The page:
May announced her resignation last month after Parliament rejected her divorce deal with the European Union, which was intended to secure Britain’s orderly departure from the bloc. It was defeated in part by pro-Brexit members of May’s Conservative Party who condemned its compromises with the EU.
“Today, an inability to combine principles with pragmatism and make a compromise when required seems to have driven our whole political discourse down the wrong path,” she told an audience at the Chatham House international affairs think-tank in London.
“It has led to what is, in effect, an form of absolutism — one which believes that if you simply assert your view loud enough and long enough you will get your way in the end. Or that mobilizing your own faction is more important than bringing others with you,” May said.
Prosecutors drop groping case against Spacey
BOSTON — Prosecutors dropped a case Wednesday accusing Kevin Spacey of groping a young man at a resort island bar in 2016, more than a week after the accuser refused to testify about a missing cellphone the defense says contains information that supports the actor’s claims of innocence.
Spacey was charged with indecent assault and battery last year in the only criminal case that has been brought against the actor since his career collapsed amid a slew of sexual misconduct allegations. The two-time Oscar winner was among the earliest and biggest names to be ensnared in the #MeToo movement against sexual assault and harassment that swept across the entertainment and other industries.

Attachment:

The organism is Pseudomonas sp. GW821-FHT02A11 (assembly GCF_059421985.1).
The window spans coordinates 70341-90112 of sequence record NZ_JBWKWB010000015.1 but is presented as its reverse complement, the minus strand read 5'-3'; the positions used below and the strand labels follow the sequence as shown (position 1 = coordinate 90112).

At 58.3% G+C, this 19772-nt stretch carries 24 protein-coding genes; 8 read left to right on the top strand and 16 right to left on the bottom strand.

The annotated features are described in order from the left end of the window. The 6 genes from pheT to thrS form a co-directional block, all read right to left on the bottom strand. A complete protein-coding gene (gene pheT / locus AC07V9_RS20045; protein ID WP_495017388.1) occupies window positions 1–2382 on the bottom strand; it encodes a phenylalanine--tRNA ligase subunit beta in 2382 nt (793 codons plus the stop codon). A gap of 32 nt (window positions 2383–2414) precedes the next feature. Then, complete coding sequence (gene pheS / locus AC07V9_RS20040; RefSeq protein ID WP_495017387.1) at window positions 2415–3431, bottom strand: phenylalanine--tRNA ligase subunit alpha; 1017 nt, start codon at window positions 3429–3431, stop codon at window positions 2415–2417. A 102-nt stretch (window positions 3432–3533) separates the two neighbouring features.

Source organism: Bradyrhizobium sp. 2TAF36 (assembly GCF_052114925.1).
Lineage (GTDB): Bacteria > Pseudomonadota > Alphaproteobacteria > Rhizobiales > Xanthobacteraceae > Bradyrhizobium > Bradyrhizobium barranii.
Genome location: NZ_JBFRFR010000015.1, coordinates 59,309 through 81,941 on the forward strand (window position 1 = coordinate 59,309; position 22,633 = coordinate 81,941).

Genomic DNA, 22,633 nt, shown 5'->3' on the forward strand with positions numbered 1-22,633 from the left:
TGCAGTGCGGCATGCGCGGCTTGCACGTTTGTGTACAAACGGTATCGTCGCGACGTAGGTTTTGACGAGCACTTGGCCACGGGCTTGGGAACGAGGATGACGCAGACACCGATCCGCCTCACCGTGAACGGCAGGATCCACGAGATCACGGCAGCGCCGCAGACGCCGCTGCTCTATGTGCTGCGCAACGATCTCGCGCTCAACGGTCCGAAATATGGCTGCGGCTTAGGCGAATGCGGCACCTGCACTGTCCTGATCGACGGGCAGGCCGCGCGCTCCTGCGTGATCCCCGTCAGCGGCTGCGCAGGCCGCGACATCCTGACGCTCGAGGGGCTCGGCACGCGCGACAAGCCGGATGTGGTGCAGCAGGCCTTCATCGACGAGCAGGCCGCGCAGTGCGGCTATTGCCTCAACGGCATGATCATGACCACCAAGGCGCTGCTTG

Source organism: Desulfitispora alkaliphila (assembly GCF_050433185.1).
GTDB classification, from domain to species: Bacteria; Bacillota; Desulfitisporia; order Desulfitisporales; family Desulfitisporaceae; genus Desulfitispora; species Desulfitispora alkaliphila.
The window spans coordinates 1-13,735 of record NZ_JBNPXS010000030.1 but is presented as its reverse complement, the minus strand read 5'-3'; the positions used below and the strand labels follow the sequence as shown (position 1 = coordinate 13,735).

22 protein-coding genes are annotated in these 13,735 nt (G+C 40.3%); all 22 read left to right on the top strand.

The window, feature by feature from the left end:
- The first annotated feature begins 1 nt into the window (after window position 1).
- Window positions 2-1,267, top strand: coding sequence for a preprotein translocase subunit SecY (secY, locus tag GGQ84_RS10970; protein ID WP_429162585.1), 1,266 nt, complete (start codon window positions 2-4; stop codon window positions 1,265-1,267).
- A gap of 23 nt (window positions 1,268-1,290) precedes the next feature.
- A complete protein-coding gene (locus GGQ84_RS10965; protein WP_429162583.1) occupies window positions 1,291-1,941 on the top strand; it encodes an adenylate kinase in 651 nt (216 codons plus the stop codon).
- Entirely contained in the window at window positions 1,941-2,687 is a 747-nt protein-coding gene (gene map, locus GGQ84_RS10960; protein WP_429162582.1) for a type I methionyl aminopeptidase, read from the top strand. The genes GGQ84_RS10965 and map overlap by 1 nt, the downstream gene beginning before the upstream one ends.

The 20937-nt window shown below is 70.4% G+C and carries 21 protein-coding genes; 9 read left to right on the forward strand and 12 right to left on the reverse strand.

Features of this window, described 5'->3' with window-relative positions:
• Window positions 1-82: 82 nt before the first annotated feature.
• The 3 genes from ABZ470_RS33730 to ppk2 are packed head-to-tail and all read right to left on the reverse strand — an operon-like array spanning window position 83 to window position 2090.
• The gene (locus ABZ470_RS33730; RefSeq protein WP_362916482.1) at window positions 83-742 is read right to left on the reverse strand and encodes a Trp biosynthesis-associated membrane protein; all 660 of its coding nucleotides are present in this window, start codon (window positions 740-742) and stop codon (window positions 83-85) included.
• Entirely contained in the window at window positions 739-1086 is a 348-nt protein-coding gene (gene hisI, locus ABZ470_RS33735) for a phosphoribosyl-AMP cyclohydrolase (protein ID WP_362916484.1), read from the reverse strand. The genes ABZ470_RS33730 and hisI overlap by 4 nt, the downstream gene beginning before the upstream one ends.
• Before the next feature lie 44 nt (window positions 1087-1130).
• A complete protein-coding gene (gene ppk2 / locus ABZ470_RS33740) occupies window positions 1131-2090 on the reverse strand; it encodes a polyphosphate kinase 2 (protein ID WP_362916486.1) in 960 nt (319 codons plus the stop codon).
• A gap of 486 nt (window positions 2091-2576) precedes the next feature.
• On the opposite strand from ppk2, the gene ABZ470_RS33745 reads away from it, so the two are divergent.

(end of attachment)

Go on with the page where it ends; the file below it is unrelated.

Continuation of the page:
Spacey denies groping the man, whose mother first went public with the allegations in 2017.
A phone message seeking comment was left with Spacey’s lawyer.
The actor’s accuser was ordered to take the stand earlier this month after he said he lost the cellphone he used the night of the alleged groping. The defense said it needed the phone to recover deleted text messages it says would help Spacey’s case.
Nuclear industry push for reduced oversight gaining traction
WASHINGTON — Fewer mock commando raids to test nuclear power plants’ defenses against terrorist attacks. Fewer, smaller government inspections for plant safety issues. Less notice to the public and to state governors when problems arise.
They’re part of the money-saving rollbacks sought by the country’s nuclear industry under President Donald Trump and already approved or pending approval by the Nuclear Regulatory Commission, largely with little input from the general public.
The nuclear power industry says the safety culture at the U.S. nuclear industry — 40 years after partial meltdown of a nuclear reactor at Three Mile Island — is “exceptional” and merits the easing of government inspections.
Maria Korsnick, president of the industry’s Nuclear Energy Institute trade group, said she welcomed changes in NRC plant oversight procedure “to ensure that it reflects a more robust understanding of the current performance of the U.S. nuclear fleet.”